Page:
Consistent with our previous reports, California’s Other Budget Deficit: The Unemployment Insurance Fund Insolvency and Managing California’s Insolvency: The Impact of Federal Proposals on Unemployment Insurance, we continue to recommend that, in the absence of federal UI reforms, the Legislature adopt a comprehensive plan to ensure the long-term solvency of the UI fund. We suggest that such a plan be balanced, including both actions on the revenue side (increased employer taxes) and the cost side (decreased UI benefits). We have provided examples of balanced plans in the reports mentioned above. As has been discussed previously, the Governor’s proposals fall short of being a comprehensive plan to address the long-term solvency of the UI fund. However, we find that the Governor’s proposals merit consideration if included in a comprehensive long-term solvency plan. If a future long-term solvency plan included increased employer taxes, dedicating a portion of these increased revenues to making interest payments on the state’s federal loan—in a manner similar to that proposed by the Governor—would avoid significant General Fund costs in future years. Also, we concur with the Governor’s assessment that monetary eligibility thresholds should be updated to reflect changes in wage levels.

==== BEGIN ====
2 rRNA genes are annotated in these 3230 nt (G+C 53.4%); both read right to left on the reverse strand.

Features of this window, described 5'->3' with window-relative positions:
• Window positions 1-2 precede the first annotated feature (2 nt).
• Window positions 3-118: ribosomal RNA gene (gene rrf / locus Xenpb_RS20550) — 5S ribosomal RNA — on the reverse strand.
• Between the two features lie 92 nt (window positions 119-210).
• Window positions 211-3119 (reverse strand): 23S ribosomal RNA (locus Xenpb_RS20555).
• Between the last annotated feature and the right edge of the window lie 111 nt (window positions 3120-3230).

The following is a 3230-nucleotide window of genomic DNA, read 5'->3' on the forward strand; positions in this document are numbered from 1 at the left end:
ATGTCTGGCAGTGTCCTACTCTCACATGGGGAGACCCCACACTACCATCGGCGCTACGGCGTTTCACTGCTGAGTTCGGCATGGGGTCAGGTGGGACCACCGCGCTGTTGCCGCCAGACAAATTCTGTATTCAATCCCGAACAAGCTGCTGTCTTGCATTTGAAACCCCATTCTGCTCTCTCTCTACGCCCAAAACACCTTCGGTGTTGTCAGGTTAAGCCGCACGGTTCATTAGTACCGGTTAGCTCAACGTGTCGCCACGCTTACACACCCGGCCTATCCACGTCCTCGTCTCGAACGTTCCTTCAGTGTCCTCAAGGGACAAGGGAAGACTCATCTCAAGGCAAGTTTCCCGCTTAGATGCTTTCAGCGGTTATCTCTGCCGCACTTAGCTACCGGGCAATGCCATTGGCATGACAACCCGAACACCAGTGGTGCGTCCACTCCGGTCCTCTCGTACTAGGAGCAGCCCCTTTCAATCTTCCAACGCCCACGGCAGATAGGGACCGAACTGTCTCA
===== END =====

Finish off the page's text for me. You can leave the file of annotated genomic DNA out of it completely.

We recognize that, in light of uncertainty regarding federal UI reforms and the recovery of California’s labor market, the Legislature may wish to take a wait-and-see approach during 2012 and delay enactment of a long-term solvency plan until next year. Enactment of a long-term plan will likely necessitate significant legislative deliberation and compromise among the various stakeholders of the UI system. For this reason, if the Legislature elects to delay addressing UI fund insolvency, we think that is would be premature to enact the Governor’s proposed employer surcharge and monetary eligibility changes. Under this scenario, we would recommend that the Legislature postpone considering the Governor’s proposals until they can be considered as part of a long-term solvency plan. In the interim, continuing the current-year strategy of borrowing from the DI fund to cover the state’s federal interest payment—creating short-term General Fund savings—is warranted by the state’s fiscal condition.